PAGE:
More exemptions from consents for DIY home building projects

The Government has announced a reduction in costs and bureaucratic red tape for DIY and home builders doing small safe projects, leaving councils to concentrate on bigger jobs.

Single-storey detached buildings up to 30 square metres – such as sleep-outs, sheds and greenhouses; carports; awnings; water storage bladders and others will now not require a Council-approved building consent.

This seems like a very sensible change as long as it exempts enough small home jobs..


Government exempts some home improvements from costly consents

Homeowners, builders and DIYers will soon have an easier time making basic home improvements as the Government scraps the need for consents for low-risk building work such as sleep-outs, sheds and carports – allowing the construction sector to fire back up quicker on larger projects to provide jobs and assist the country’s recovery from Covid-19.

The Government is introducing new exemptions to the Building Act in a move save homeowners $18 million in consenting costs each year, though building work must still meet the Building Code, Minister for Building and Construction Jenny Salesa announced today.

“These changes will save New Zealanders time and money and mean councils can focus on higher-risk building work, boosting the building and construction sector in the COVID-19 recovery,” Jenny Salesa said.

“Single-storey detached buildings up to 30 square metres – such as sleep-outs, sheds and greenhouses; carports; awnings; water storage bladders and others will now not require a Council-approved building consent, which will result in 9000 fewer consents to process a year.

“Some of the new exemptions will utilise the Licensed Builder Practitioners scheme, which recognises the competence of these building practitioners and allows them to join chartered professional engineers and certifying plumbers in having their own suite of exemptions.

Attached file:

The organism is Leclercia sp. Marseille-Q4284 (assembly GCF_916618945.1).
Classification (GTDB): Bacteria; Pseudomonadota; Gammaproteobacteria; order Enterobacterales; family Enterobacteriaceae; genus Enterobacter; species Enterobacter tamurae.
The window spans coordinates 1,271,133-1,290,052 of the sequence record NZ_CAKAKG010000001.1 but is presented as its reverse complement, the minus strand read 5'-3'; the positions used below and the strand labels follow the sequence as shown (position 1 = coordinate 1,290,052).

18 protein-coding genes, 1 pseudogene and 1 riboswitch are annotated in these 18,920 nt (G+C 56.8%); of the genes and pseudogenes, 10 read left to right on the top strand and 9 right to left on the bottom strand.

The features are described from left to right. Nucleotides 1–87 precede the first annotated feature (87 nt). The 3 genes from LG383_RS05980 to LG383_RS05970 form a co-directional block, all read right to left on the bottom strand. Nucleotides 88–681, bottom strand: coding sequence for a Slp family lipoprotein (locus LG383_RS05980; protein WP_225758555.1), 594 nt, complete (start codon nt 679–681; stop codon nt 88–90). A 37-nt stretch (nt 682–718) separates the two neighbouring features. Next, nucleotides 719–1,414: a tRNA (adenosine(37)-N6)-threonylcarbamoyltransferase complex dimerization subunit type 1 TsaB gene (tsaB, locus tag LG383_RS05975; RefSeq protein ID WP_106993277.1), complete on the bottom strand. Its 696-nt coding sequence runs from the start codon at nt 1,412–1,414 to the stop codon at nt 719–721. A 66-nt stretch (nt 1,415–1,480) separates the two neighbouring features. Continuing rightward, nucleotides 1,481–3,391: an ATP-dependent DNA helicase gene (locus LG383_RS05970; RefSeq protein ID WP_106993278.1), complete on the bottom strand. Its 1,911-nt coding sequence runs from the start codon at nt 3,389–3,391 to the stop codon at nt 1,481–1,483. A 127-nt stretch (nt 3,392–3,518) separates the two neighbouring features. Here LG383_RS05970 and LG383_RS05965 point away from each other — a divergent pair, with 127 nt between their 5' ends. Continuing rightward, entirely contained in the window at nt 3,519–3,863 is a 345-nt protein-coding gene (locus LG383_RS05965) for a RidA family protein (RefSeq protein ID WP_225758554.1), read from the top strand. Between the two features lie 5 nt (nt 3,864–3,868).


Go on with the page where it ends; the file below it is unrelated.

“Every New Zealander deserves a warm, dry, safe home, and this Government is finding ways to help build more houses by unclogging the building consent process, making it quicker and more affordable.

“These exemptions are just one part of my broader building system reform programme, which includes Construction Sector Accord Transformation Plan, the Construction Skills Action Plan, and Building Law reforms,” Jenny Salesa said.

Most of the new exemptions are expected to commence at the end of August, after the necessary changes to the Building Act have been made.

Leave a comment

22 Comments

  1. Duker

     /  24th May 2020

    I think the previous exemption of floor area was tiny , something like 7sq m?
    30 m2 allows say 5 x6 m , a much better size

    Reply
  2. Pink David

     /  24th May 2020

    This is a positive move. More of this needed.

    Reply
    • Corky

       /  24th May 2020

      The council bureaucrats will hate this. They love their power over the ‘little people.’
      However, they will make up for that slight when they give the dwelling an inspection once finished.

      Reply
      • Gezza

         /  24th May 2020

        True, the Devil might be in the detail, as yet we’ve not seen it. But does there need to be an inspection?

        And some council bureaucrates themselves might be glad of a reduction in workload.

        When our downstairs loo+shower+bathroom was remodelled into a wheel-in or walk-in loo & shower room the concrete floor needed to be jackhammered up, wall cladding ripped off, rewiring, substantial in-wall re-plumbing, re-cladding, some rebuilding work, adjacent storage cupboard depth-shortened.

        The builder came in to check the apprentice’s work. He rang the council inspector to say it was ok (presume paperwork involved somewhere) & then he asked him when was the plumbing inspector due – he wanted to close up the walls & get moving to another job; flat out doing alterations.

        Next thing he was saying: “Yep, all the plumbing looks ok to me”. “So you can get him to sign that off too, & I can close up & finish?. Ok, great. We’ll finish up here tomorrow. Thanks mate. bye.”

        Reply
        • Gezza

           /  24th May 2020

          PS: I was glad to see them go. A rat got in through a hole they left in the foundation wall despite my telling them to block it up every night. The new concrete floor took 3 weeks to dry, instead of 2, so the room was out of commission for longer than expected. And I’ve had water-hammer ever since.

          Reply
          • Wot’s that ?